“Central Pharmacy Act of 1948 should be enforced in the State to replace J&K Pharmacy Act 2011 (Samvat) and the J&K Pharmacy Council should endeavor to constitute its executive committee and frame Pharmacy Education Regulations and implement them as soon as possible so that minimum standards can be prescribed for colleges and institutes offering diploma or degree courses in Pharmacy. This will make sure that nobody enters the profession of pharmacy without earning a legal qualification. Further the constitution and scope of J&K Pharmacy Council shall be broadened, making it all-inclusive by enrolling professionals from academia, hospitals, industry and trade as its members”. Some kind of sabotage by certain vested interests in this regard cannot be ruled out.


Approved draft provides that the regulatory laws related to quality control of AYUSH drugs shall be examined and suitable amendments in the said regulations shall be made, wherever necessary. However following additional measures suggested by CSF in respect of drugs belonging to AYUSH systems of medicine have been dropped on the pretext that a separate policy for such drugs shall be devised by the Government in due course of time:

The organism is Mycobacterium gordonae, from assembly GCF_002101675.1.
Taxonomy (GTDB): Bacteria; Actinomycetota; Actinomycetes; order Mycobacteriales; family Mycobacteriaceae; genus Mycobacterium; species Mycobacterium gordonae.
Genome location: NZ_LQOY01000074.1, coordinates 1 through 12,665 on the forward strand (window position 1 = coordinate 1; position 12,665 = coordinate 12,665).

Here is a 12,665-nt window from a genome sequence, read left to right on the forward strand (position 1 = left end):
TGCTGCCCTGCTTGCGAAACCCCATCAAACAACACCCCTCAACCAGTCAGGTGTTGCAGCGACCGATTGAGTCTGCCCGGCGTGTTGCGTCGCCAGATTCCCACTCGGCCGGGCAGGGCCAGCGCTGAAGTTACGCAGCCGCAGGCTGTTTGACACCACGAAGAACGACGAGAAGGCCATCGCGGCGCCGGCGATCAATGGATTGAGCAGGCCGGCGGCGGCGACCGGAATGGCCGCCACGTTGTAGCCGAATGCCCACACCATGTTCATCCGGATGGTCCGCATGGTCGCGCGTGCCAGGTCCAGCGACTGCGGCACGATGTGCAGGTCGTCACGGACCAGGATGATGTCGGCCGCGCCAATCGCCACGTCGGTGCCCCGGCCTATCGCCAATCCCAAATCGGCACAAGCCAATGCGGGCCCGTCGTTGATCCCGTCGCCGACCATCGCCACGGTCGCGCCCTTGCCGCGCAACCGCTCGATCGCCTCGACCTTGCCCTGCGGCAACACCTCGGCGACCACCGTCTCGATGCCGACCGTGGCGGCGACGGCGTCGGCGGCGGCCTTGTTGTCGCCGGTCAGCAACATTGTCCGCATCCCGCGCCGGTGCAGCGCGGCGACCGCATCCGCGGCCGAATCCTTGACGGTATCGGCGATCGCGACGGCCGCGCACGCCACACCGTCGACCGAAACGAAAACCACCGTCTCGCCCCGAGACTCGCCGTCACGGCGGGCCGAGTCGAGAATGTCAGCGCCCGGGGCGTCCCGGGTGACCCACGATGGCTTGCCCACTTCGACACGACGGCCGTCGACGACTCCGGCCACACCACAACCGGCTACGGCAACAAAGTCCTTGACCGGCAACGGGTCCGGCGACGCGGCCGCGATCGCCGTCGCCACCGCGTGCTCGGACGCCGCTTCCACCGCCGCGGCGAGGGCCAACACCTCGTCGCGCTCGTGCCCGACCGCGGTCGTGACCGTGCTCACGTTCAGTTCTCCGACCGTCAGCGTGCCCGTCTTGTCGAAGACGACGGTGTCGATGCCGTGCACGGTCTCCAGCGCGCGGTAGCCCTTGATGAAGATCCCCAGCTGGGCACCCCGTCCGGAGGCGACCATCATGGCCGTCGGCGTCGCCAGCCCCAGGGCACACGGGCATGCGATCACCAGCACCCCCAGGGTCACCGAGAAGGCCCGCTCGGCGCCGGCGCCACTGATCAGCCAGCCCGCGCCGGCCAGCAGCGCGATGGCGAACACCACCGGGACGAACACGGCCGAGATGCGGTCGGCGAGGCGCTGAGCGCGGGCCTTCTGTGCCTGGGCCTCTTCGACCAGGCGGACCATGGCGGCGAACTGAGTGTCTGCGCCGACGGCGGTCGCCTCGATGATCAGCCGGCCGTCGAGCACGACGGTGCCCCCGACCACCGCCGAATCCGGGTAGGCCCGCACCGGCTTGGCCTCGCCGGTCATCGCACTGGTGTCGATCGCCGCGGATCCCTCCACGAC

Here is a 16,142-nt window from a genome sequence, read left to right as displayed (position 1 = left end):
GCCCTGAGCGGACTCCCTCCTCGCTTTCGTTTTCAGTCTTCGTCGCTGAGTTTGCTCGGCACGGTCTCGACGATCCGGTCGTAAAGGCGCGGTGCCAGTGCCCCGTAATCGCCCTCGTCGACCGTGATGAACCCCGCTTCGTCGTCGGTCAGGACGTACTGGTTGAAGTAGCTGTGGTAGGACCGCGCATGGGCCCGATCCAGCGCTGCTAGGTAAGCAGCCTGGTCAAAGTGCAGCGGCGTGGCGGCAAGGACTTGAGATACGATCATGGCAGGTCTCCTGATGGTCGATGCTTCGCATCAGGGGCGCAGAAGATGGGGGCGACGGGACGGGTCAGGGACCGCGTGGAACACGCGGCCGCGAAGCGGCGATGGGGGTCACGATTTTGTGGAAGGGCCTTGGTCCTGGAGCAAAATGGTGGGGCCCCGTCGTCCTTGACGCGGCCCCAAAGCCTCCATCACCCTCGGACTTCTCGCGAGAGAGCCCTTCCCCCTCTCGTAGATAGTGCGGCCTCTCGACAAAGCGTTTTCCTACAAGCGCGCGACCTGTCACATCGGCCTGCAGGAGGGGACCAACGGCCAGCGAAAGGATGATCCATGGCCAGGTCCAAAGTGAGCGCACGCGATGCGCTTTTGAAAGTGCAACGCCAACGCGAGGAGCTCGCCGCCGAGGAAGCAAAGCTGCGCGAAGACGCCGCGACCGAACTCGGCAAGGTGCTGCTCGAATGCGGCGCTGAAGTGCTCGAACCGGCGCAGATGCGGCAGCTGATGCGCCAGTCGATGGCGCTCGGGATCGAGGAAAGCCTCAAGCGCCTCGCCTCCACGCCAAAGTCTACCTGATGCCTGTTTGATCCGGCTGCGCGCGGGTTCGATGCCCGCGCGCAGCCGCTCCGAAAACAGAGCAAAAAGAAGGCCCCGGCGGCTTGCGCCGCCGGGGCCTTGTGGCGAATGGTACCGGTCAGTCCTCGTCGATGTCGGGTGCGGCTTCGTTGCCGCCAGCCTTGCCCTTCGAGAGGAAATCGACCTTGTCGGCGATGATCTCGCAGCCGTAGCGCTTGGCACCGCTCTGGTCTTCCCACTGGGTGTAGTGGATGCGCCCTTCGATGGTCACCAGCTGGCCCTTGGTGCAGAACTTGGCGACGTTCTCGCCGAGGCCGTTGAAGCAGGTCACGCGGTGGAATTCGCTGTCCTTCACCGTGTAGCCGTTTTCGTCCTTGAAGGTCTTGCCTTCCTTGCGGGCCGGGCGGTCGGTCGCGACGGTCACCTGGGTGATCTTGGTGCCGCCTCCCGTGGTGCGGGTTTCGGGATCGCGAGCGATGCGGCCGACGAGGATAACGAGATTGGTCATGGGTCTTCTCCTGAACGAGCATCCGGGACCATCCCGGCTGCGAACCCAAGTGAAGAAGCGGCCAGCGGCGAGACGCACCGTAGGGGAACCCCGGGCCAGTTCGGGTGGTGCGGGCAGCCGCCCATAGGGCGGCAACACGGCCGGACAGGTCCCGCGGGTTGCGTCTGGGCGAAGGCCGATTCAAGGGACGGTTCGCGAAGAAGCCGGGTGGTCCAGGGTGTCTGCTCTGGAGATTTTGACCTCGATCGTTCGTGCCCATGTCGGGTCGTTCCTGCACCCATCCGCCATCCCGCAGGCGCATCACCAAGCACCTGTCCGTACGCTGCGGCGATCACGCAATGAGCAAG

a. A committee comprising of traditional health practitioners and healers, and experts in pharmacognosy, toxicology and related fields should be constituted to study and guide the various activities with respect to AYUSH drugs.

b. The health conditions that can be treated with these traditional systems of medicine should be identified.

c. An appropriate methodology and technology for the identification, development and production of medicinal items used by the traditional systems of medicine should be developed.

d. Scientific studies to evaluate the quality, safety and efficacy of traditional and herbal medicines should be fostered and promoted.

e. All practitioners of traditional medicine systems as well as the public should be encouraged to remain alert to adverse reactions to traditional and herbal medicines and to notify them to the Drug Information Centers and the nodal center for drug information in the State.